This year to be longer by one second
This year will be longer than usual — by one second, the U.S. Institute of Standards and Technology said Wednesday.
The earth is sufficiently out of sync that a leap second has been scheduled for 7 p.m. U.S. Eastern Standard Time on Dec. 31, said the institute, noting those interested in watching it happen should go to www.time.gov before midnight, London time, and click on their time zone.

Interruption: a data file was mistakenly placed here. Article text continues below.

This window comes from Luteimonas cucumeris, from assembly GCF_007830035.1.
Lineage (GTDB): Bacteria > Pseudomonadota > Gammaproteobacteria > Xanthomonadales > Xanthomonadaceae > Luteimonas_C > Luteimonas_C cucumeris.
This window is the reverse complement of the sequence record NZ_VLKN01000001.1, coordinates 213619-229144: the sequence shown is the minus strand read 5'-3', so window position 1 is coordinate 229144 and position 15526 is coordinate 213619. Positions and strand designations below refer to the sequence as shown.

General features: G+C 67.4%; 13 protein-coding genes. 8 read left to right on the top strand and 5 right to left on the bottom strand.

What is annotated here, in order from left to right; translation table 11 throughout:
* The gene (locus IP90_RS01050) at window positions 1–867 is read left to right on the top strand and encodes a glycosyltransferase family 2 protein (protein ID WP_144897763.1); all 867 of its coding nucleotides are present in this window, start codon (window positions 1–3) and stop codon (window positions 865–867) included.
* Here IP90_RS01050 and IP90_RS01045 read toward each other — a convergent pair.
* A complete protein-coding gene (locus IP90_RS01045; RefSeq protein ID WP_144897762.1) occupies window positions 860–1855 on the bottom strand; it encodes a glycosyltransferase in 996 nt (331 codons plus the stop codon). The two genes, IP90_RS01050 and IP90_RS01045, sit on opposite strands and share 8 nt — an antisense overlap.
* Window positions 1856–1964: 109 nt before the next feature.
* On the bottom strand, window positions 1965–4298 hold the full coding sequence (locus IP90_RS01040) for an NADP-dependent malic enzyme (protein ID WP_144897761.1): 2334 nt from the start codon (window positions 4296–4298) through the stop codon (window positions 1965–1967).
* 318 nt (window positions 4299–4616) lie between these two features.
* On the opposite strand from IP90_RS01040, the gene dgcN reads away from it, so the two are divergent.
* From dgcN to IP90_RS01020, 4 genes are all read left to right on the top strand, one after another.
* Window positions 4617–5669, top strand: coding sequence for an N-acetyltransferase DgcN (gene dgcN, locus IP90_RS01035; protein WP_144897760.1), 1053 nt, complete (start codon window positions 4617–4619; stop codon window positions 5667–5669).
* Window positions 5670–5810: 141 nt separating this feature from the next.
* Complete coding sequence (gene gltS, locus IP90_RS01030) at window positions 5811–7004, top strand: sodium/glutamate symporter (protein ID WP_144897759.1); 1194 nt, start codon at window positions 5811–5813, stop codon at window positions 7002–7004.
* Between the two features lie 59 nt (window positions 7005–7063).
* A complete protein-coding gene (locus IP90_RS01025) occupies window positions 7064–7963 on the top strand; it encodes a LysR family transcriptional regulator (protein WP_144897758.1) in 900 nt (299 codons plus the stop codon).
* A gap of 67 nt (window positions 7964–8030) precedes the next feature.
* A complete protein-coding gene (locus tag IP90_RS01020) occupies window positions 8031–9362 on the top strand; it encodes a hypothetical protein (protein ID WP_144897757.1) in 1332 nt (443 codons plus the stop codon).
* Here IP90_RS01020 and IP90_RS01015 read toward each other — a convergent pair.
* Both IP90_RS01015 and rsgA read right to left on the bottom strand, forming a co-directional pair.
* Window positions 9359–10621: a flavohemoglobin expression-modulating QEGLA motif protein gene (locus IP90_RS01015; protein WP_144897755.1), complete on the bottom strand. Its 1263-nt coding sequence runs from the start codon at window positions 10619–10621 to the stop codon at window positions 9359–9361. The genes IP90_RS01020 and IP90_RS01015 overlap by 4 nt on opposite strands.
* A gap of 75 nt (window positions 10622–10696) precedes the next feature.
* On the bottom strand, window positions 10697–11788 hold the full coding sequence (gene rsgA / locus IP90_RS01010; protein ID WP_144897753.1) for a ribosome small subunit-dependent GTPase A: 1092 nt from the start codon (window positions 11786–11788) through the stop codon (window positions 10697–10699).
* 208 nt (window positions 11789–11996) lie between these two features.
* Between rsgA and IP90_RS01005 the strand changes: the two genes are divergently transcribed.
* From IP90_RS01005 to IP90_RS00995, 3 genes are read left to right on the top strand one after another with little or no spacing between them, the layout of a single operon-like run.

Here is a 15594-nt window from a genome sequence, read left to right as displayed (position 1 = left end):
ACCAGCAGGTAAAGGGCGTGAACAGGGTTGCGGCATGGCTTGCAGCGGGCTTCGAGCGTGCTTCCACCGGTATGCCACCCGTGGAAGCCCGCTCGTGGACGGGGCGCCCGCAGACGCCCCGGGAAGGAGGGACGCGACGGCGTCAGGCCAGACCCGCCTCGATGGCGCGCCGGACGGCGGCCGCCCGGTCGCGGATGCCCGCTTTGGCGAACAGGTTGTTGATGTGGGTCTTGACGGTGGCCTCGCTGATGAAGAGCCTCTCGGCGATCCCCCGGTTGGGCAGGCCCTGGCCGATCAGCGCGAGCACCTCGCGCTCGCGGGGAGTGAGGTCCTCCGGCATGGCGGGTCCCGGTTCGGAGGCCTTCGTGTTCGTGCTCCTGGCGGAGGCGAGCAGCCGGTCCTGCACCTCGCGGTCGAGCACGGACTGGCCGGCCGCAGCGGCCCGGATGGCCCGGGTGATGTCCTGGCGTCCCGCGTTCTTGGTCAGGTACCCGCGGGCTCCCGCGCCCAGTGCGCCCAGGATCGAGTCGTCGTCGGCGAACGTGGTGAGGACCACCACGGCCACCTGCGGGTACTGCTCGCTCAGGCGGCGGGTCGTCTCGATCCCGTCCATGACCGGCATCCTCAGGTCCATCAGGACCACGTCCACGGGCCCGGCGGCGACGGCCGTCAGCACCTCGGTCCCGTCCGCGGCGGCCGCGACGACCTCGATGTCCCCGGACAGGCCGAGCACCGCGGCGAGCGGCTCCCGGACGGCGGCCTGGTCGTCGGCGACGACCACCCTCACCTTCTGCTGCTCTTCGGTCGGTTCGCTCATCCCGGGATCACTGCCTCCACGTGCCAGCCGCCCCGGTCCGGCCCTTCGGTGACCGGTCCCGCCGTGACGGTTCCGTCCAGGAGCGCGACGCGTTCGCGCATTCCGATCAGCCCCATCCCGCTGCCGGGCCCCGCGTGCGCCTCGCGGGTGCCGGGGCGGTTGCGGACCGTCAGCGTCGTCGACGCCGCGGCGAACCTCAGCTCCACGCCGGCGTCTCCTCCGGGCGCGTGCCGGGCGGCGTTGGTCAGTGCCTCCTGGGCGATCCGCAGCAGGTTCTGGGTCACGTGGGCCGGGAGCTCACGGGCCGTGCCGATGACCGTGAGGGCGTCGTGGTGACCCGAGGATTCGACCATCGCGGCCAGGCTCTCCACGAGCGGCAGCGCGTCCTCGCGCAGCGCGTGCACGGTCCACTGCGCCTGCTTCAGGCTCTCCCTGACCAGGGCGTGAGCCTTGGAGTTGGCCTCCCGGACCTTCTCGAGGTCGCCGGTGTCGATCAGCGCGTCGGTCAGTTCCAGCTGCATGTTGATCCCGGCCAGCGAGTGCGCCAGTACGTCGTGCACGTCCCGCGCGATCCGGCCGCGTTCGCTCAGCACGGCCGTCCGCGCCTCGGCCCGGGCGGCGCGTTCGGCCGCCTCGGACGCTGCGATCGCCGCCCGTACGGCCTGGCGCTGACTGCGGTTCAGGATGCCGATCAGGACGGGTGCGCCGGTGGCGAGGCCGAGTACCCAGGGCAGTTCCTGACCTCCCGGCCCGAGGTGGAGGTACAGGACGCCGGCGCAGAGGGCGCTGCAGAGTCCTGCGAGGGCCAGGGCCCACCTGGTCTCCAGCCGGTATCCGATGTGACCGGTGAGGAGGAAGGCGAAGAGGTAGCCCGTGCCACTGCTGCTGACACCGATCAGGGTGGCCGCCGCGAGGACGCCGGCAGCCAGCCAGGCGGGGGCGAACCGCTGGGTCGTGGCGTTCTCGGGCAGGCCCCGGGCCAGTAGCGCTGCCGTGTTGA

A total of 24 leap seconds have been added since 1972, the last being in December 2005, because the earth is slowing and does not rotate exactly once every 24 hours, or 86,400 seconds, the Institute said.
The discrepancy went unnoticed until highly accurate atomic clocks were developed in the late 1960s. It was decided then, by international agreement, that operators of atomic clocks around the world would adjust the time of day by adding one second to the world’s official time when needed.